Ultimo aggiornamento: 25 May 2021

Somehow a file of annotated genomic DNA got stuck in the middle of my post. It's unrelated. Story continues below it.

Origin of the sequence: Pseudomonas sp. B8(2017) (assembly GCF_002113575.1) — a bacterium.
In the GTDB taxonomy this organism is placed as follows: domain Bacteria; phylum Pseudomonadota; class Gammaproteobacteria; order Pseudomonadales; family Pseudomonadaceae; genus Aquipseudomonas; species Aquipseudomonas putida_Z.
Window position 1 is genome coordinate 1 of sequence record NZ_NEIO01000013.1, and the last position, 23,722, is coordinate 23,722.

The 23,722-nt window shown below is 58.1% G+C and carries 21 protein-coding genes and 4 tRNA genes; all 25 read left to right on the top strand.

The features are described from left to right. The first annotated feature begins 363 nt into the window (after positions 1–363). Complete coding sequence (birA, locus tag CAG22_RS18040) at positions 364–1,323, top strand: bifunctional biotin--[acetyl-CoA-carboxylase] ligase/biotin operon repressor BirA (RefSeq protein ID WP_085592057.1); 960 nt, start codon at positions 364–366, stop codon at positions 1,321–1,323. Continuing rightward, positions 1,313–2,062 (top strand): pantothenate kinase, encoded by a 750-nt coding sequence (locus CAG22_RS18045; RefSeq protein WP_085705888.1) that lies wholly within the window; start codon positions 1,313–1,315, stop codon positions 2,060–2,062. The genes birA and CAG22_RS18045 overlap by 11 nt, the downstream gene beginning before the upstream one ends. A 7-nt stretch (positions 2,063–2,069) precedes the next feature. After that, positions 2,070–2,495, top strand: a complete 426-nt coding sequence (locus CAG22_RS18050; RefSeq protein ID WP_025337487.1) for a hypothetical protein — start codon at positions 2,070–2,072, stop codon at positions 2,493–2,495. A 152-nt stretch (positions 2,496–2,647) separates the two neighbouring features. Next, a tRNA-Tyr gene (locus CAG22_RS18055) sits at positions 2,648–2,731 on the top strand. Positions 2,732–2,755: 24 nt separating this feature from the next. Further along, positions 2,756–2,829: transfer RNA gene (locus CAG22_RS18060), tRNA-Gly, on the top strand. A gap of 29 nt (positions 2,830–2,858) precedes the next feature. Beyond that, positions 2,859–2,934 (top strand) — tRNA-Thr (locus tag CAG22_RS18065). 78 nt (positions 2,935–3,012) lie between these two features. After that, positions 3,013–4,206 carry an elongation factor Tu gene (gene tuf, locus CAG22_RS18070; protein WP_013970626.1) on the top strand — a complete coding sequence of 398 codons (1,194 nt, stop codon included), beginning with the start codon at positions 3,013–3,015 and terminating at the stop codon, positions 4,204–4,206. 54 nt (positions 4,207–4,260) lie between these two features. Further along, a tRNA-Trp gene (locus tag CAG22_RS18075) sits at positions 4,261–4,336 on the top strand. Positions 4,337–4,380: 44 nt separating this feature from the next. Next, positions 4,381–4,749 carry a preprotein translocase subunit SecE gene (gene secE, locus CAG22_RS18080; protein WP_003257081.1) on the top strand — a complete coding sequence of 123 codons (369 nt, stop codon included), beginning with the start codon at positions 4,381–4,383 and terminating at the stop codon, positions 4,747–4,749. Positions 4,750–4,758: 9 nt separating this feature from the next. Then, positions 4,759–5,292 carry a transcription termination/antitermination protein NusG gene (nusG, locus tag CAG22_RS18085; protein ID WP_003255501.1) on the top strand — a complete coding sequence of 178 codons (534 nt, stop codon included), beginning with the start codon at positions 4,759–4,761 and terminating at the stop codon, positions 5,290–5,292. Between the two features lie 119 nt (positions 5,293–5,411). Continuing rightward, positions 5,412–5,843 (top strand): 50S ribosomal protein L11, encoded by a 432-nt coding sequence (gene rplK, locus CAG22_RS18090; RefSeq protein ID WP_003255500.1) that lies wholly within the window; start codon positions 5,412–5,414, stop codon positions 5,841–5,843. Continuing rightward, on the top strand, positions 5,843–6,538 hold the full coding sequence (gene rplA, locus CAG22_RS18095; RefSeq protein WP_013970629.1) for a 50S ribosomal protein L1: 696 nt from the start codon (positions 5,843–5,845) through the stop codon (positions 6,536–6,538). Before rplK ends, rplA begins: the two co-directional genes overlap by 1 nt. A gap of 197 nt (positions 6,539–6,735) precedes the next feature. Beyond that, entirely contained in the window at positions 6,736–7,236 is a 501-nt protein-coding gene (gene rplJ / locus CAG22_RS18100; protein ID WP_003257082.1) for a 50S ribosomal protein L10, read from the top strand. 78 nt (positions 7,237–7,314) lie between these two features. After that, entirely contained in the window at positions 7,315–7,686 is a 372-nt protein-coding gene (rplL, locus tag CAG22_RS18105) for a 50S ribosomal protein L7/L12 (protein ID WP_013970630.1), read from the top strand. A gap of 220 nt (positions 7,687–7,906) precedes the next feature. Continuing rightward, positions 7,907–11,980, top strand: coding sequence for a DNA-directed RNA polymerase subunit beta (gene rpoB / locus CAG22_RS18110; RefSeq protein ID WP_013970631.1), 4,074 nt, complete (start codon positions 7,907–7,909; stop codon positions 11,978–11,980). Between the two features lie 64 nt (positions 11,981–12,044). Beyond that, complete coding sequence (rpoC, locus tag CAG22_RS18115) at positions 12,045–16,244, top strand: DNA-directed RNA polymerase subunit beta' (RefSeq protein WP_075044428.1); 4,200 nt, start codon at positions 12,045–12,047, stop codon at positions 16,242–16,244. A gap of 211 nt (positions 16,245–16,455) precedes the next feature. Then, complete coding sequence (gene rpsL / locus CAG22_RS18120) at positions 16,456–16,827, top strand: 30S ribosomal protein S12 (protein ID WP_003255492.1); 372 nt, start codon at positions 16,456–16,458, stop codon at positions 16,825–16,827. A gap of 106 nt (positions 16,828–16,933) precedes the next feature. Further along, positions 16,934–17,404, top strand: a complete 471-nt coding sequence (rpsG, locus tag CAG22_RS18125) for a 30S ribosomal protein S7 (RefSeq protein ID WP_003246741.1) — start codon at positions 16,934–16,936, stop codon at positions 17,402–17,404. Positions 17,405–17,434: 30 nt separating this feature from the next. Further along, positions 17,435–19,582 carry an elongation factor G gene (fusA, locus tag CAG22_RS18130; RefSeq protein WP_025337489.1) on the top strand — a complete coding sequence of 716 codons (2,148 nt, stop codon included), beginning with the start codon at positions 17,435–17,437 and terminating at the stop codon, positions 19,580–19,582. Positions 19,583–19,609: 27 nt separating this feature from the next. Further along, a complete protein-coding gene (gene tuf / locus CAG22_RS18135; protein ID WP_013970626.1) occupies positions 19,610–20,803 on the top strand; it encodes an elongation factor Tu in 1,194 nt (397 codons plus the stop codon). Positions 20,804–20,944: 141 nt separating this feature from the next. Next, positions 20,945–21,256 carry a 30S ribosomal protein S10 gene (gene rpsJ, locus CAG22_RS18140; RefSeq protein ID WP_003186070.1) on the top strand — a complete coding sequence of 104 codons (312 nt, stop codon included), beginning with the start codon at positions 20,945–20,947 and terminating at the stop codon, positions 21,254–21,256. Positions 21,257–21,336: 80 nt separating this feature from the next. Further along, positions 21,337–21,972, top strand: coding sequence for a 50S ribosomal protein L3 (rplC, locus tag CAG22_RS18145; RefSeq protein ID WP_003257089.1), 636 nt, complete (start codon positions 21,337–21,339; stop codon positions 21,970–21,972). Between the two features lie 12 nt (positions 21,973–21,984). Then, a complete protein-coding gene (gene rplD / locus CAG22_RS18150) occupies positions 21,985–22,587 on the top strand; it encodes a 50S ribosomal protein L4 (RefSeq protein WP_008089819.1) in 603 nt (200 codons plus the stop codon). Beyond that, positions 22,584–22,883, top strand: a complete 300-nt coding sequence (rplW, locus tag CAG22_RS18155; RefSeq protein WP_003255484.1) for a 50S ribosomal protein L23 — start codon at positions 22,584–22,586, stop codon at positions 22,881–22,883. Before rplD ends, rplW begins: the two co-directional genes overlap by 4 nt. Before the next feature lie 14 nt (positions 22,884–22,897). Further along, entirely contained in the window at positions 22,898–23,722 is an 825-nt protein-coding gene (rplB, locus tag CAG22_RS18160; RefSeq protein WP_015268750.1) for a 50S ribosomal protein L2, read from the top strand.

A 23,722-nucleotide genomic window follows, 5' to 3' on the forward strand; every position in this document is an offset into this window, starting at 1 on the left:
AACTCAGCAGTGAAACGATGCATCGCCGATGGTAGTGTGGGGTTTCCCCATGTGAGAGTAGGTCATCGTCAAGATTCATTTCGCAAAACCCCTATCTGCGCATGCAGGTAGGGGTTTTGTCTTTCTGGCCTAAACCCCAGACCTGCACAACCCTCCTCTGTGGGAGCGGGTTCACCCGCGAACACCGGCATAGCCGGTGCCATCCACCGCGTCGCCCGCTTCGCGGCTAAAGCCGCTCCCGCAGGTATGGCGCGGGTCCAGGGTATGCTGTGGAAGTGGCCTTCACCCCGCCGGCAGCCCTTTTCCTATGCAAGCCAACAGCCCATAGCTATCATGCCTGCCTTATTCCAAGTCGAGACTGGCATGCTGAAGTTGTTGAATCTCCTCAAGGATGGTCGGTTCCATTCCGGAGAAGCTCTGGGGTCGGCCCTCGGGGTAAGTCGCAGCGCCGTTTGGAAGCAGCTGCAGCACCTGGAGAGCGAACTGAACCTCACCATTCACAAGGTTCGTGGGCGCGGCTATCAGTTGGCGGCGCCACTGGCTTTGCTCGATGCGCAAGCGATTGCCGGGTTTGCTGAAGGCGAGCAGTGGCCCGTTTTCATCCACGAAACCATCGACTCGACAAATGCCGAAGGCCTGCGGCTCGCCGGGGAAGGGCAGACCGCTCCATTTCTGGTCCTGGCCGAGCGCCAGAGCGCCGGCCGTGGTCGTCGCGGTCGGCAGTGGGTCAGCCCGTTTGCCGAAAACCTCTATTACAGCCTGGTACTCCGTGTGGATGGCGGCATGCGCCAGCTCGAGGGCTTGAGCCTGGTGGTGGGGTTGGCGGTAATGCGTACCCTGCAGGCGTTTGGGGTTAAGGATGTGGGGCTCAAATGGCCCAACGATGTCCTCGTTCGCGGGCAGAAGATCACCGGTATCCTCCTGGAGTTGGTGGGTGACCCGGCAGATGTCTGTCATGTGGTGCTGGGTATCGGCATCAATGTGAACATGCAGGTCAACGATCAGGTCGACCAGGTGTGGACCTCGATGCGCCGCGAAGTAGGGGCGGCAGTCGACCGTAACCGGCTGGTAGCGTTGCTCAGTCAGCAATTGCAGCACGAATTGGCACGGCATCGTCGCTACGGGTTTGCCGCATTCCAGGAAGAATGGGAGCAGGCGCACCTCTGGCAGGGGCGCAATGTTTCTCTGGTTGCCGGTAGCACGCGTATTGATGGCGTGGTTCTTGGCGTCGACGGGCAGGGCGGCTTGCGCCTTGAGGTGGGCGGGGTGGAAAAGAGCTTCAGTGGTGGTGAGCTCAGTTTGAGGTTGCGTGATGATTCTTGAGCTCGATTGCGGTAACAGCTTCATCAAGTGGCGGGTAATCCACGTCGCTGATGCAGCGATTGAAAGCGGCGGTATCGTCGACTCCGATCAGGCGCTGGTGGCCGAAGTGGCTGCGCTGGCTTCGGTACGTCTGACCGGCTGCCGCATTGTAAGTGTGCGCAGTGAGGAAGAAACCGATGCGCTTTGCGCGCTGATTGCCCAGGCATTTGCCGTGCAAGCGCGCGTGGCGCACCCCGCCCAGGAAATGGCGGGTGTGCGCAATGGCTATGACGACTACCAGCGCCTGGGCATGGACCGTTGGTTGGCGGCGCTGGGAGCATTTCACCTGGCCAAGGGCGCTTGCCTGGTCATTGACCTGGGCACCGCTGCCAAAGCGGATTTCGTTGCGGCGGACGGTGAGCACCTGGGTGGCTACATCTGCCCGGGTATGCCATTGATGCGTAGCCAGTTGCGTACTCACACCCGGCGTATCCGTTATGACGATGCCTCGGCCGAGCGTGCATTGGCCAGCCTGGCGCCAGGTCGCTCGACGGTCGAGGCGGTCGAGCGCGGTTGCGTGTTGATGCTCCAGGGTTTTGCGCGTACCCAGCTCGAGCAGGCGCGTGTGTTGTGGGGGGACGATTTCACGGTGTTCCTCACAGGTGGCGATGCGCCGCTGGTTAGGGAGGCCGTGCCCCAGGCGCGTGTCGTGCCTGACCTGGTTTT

There are saints in Orthodox Christian culture who overturn the conventional concept of sainthood: their conduct is morally dubious. Such saints are called ‘holy fools’. They existed in Byzantium for about 1,000 years, but nearly vanished in modern Greece. In Russia, however, they are deeply worshipped by the believers up till this day. In this book holy foolery is treated as a cultural phenomenon: as a spontaneous response of the religious consciousness to the secularization of the church. The author has repudiated the traditional ‘Orthodox’ paradigm; he discovered a great number of Byzantine and Old Russian sources dealing with holy fools. By adopting a diachronic approach, this book identifies the prerequisites for this phenomenon, traces the way it was shaped in the religious mind. A holy fool comes into existence as an instinctive protest against the insipid, mundane existence of Christians who lost the scope for the blinding light of the Celestial. Holy foolery is a reaction to the diminution of the Absolute. The book tracks down holy foolery from its origins in Egyptian monasteries through its evolution in the cities of Byzantium, describes its prime and decline, followed by a new flourish and a gradual fading on Greek soil. It then proceeds to analyze Russian holy foolery, which borrowed some elements from the Byzantine model, but also reinterpreted it quite a bit. The book also considers other phenomena similar to holy foolery, in the Western medieval world, as well as the Islamic one.